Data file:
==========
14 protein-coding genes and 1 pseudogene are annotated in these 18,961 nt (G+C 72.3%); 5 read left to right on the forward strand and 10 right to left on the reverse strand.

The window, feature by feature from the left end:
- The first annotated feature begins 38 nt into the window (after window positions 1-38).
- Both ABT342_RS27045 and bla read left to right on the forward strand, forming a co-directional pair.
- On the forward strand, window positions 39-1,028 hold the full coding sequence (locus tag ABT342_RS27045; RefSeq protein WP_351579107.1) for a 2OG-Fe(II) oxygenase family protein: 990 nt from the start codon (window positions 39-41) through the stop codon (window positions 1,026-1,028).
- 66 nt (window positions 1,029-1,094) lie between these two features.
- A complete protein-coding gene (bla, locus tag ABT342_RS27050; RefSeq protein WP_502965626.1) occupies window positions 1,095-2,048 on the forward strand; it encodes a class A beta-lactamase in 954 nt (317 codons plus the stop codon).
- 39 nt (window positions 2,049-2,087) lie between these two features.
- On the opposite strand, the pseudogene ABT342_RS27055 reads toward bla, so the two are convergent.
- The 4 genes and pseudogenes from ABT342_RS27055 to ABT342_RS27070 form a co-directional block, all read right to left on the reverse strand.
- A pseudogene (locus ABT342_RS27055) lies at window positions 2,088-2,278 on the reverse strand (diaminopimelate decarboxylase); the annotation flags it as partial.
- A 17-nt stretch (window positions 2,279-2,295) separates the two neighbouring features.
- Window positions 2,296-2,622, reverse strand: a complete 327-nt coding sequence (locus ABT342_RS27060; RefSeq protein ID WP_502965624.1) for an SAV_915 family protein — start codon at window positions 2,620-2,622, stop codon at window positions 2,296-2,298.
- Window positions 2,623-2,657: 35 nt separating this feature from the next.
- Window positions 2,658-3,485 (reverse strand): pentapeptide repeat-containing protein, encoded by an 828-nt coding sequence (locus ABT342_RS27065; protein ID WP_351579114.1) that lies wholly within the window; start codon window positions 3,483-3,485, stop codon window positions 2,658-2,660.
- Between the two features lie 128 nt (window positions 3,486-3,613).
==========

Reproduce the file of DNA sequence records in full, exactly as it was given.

14 protein-coding genes and 1 pseudogene are annotated in these 18,961 nt (G+C 72.3%); 5 read left to right on the forward strand and 10 right to left on the reverse strand.

The window, feature by feature from the left end:
- The first annotated feature begins 38 nt into the window (after window positions 1-38).
- Both ABT342_RS27045 and bla read left to right on the forward strand, forming a co-directional pair.
- On the forward strand, window positions 39-1,028 hold the full coding sequence (locus tag ABT342_RS27045; RefSeq protein WP_351579107.1) for a 2OG-Fe(II) oxygenase family protein: 990 nt from the start codon (window positions 39-41) through the stop codon (window positions 1,026-1,028).
- 66 nt (window positions 1,029-1,094) lie between these two features.
- A complete protein-coding gene (bla, locus tag ABT342_RS27050; RefSeq protein WP_502965626.1) occupies window positions 1,095-2,048 on the forward strand; it encodes a class A beta-lactamase in 954 nt (317 codons plus the stop codon).
- 39 nt (window positions 2,049-2,087) lie between these two features.
- On the opposite strand, the pseudogene ABT342_RS27055 reads toward bla, so the two are convergent.
- The 4 genes and pseudogenes from ABT342_RS27055 to ABT342_RS27070 form a co-directional block, all read right to left on the reverse strand.
- A pseudogene (locus ABT342_RS27055) lies at window positions 2,088-2,278 on the reverse strand (diaminopimelate decarboxylase); the annotation flags it as partial.
- A 17-nt stretch (window positions 2,279-2,295) separates the two neighbouring features.
- Window positions 2,296-2,622, reverse strand: a complete 327-nt coding sequence (locus ABT342_RS27060; RefSeq protein ID WP_502965624.1) for an SAV_915 family protein — start codon at window positions 2,620-2,622, stop codon at window positions 2,296-2,298.
- Window positions 2,623-2,657: 35 nt separating this feature from the next.
- Window positions 2,658-3,485 (reverse strand): pentapeptide repeat-containing protein, encoded by an 828-nt coding sequence (locus ABT342_RS27065; protein ID WP_351579114.1) that lies wholly within the window; start codon window positions 3,483-3,485, stop codon window positions 2,658-2,660.
- Between the two features lie 128 nt (window positions 3,486-3,613).